FROM PAPER CHASE TO SIR, WITH LOVE
175
Relational Setting or Context (E)
Student responses also highlighted the contributions of the Context or Re-
lational Setting (E) to the relationship — where relational participants expe-
rience one another. Students described the dimensions of the relationship
context or the SIR setting as including the number, and structures of their
social systems; the constructed institutional messages and identity com-
municated by institutional culture and climate; and the institutional gover-
nance and administrative organizational choices influencing the relational
settings.
These responses reflect (even co-opting the titles of) some categori-
cal elements of Strange and Banning’s and Renn and Arnold’s illustra-
tion of the college environment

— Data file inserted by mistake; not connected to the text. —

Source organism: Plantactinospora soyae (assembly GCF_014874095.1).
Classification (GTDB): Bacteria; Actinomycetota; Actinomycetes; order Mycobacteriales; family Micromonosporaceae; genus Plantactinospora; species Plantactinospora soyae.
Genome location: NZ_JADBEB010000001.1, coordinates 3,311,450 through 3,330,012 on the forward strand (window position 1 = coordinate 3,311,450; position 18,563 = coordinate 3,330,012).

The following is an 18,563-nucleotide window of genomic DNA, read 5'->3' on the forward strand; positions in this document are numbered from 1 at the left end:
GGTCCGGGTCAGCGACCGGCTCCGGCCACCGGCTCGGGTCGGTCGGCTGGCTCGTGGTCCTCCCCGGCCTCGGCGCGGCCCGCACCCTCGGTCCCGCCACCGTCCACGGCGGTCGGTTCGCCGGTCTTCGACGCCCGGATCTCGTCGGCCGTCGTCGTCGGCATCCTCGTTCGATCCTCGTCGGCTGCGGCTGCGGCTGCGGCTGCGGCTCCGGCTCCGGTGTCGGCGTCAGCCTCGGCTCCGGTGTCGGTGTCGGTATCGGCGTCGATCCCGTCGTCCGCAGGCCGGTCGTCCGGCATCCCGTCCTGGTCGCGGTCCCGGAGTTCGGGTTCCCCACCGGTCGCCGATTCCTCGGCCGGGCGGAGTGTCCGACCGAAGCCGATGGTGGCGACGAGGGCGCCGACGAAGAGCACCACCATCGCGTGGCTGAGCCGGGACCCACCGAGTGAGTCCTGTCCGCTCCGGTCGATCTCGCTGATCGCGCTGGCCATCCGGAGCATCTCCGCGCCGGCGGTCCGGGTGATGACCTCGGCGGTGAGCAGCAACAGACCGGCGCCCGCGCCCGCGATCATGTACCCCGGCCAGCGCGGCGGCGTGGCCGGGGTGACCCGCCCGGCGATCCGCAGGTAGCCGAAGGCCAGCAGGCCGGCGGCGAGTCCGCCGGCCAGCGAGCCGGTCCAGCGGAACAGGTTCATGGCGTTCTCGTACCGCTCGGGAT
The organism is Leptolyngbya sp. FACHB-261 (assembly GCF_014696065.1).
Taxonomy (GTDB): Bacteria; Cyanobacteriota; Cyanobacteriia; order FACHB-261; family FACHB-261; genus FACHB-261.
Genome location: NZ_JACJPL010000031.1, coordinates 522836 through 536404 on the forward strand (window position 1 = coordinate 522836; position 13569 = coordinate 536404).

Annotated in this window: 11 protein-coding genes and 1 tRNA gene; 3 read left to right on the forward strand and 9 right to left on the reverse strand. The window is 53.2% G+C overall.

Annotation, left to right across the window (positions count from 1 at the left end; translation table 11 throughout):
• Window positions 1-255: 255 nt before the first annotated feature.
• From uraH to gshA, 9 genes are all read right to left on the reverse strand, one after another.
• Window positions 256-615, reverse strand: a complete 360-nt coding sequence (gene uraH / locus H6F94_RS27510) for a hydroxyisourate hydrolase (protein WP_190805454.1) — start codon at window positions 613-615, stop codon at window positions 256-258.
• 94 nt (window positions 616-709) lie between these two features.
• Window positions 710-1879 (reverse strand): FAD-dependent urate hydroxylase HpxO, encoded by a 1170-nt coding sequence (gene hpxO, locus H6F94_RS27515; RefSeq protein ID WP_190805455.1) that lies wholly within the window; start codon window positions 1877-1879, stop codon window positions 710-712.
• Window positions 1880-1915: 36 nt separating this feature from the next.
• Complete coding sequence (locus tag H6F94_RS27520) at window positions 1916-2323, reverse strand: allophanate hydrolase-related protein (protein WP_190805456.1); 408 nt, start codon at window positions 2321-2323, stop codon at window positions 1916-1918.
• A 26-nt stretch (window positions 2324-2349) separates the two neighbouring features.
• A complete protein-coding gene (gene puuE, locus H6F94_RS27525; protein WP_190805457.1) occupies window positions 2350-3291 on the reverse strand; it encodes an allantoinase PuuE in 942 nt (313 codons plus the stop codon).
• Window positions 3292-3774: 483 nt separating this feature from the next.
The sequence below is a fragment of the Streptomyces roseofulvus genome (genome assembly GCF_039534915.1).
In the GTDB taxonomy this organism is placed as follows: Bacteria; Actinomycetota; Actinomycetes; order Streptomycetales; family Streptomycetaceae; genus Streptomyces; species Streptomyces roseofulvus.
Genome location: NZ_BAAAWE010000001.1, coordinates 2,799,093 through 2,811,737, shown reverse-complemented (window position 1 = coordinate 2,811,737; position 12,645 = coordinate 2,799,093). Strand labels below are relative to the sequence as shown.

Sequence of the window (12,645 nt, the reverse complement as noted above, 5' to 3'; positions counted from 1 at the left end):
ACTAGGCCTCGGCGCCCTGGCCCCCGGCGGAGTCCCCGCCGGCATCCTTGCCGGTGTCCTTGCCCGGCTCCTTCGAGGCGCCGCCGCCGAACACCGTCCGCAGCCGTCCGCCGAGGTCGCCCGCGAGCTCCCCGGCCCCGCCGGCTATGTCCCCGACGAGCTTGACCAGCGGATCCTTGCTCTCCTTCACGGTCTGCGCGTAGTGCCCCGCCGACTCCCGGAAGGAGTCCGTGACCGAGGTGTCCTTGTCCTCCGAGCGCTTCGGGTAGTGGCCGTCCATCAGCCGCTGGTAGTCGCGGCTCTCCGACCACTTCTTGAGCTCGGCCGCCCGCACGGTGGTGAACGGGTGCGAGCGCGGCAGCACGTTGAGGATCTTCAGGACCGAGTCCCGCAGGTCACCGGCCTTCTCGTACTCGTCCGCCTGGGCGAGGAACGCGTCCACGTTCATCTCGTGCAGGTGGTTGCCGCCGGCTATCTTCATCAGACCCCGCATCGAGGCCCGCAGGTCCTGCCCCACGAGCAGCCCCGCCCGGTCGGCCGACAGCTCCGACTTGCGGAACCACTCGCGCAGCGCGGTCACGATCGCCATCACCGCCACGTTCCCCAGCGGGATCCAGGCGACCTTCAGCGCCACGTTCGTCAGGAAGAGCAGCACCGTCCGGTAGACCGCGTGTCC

.
41
In explicating the environment, Strange
and Banning proposed four components — human aggregate, constructed,
organizational, and physical — without exploring these elements in inter-
action or in a relational configuration. However, Renn and Arnold’s devel-
opmental ecological adaptation of Bronfrenbrenne
r
42
to the university re-
conceptualizes portions of these components in interaction. Their visual
depiction of the individual’s perspective of their environment in totality —
a solar system of relational participants with the student in the center —
gives the reader a glimpse of these identified elements and dimensions of
the SIR in interaction, without overtly stating it as such.
These Findings are set out in Figure 3 below.
41 C. C
ARNEY
S
TRANGE
& J
AMES
H. B
ANNING
,
E
D
: C
C
L
E
T
HAT
W
ORK
(2001); Kristen A. Renn & Karen
D. Arnold,
Reconceptualizing Research on College Student Peer Culture
(2003).
42 U
RIE
B
RONFENBRENNER
,
T
HE
E
H
D
: E
BY
N
D
(1979).
1...,165,166,167,168,169,170,171,172,173,174 176,177,178,179,180,181,182,183,184,185,...304